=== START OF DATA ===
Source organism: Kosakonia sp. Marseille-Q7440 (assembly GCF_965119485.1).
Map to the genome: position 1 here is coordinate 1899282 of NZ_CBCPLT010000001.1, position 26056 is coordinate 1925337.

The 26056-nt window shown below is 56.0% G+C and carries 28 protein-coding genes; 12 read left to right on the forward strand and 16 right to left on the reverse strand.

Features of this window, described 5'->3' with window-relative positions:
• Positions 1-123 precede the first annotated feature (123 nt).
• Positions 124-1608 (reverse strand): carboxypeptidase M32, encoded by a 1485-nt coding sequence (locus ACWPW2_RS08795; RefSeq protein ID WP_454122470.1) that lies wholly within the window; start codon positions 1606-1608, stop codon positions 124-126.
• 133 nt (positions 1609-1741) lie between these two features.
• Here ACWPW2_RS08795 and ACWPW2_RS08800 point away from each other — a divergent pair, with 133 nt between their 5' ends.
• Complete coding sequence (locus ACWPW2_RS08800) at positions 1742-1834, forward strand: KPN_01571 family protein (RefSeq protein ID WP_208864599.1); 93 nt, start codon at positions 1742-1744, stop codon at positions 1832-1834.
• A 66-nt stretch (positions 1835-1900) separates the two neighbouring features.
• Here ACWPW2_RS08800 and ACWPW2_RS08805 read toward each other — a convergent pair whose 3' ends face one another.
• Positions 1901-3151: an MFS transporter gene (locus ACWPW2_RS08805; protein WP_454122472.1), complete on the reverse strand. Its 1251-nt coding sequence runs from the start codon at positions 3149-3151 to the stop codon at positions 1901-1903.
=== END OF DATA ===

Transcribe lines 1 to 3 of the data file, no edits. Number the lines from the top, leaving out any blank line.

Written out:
Source organism: Kosakonia sp. Marseille-Q7440 (assembly GCF_965119485.1).
Map to the genome: position 1 here is coordinate 1899282 of NZ_CBCPLT010000001.1, position 26056 is coordinate 1925337.

The 26056-nt window shown below is 56.0% G+C and carries 28 protein-coding genes; 12 read left to right on the forward strand and 16 right to left on the reverse strand.